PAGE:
From the Heart
The Isley Brothers have been making fantastic and varied music since the 1950s, or as their DefJam website says, creating “Baby Makin’ Music.” Personally, I would prefer listening to From The Heart with a glass of wine while chopping vegetables, making dinner rather than babies. But that’s just me.
Considering the pervasive presence of The Isley Brothers in American music, especially funk, rock and roll, and R&B, it would be difficult to not recognize the rhythm and high melodic voice of the Isleys. From The Heart is mellow, a far cry from “Shout” or “Fight the Power,” but more like “This Old Heart of Mine.”
Don’t slip this disc into the player expecting the rock and roll of the sixties, or the funk of the eighties. One might categorize it as adult contemporary. These reissued songs are all love songs, hence the title From The Heart (which seems to be a frequently used album title in the music industry, from Billie Holiday to Dolly Parton).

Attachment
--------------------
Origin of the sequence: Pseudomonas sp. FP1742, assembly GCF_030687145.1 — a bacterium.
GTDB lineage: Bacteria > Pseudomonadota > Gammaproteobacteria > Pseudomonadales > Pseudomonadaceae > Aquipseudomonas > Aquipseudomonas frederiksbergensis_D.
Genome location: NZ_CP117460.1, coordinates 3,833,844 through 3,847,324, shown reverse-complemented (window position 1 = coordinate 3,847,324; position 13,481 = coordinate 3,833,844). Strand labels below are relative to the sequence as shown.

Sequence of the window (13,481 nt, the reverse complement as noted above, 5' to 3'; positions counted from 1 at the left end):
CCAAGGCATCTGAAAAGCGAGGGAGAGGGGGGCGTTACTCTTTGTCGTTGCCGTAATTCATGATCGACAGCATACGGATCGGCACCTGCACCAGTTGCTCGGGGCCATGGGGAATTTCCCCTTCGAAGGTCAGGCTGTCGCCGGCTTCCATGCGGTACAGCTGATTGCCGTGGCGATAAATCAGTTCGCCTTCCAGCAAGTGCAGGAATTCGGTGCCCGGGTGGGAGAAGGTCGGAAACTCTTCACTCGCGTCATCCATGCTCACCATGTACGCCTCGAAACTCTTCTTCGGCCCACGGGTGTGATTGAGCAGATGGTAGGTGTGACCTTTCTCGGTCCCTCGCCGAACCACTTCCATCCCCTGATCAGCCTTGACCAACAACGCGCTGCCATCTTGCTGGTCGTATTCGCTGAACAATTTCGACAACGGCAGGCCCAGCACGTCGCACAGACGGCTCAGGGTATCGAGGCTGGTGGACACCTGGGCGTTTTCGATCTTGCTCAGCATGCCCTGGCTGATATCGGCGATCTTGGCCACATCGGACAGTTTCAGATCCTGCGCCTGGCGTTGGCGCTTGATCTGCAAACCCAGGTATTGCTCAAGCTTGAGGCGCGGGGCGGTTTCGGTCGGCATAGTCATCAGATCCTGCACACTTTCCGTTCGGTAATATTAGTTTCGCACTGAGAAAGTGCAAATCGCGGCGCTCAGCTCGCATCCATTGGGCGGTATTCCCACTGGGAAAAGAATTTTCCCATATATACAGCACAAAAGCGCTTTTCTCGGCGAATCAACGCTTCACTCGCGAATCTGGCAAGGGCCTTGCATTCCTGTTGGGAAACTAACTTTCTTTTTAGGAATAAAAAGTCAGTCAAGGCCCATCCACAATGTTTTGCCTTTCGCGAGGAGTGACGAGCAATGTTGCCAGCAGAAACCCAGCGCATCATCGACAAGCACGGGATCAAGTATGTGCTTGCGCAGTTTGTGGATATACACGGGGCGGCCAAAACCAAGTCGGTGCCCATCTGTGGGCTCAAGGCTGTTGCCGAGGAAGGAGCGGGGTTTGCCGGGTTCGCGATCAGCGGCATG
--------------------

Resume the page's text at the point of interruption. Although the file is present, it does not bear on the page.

Several of the songs on this album are truly fun. I like “Choosey Lover,” and the cover of Bob Dylan’s “Lay Lady Lay” is beautiful. Some of the songs’ lyrics are reminiscent of Teddy Pendergrass and Marvin Gay, but don’t quite work, such as in “Hello, It’s Me.” And if you’re looking for feminist lyrics, this isn’t the place.
The Isley Brothers are so important to American music, one can’t completely dismiss anything they do. These men have influenced so many contemporary artists, as well as musical genres overall. “Lay Lady Lady” might just make this album worth your while, and will remind you of the place The Isley Brothers have in American culture. And not just as "baby makin' music."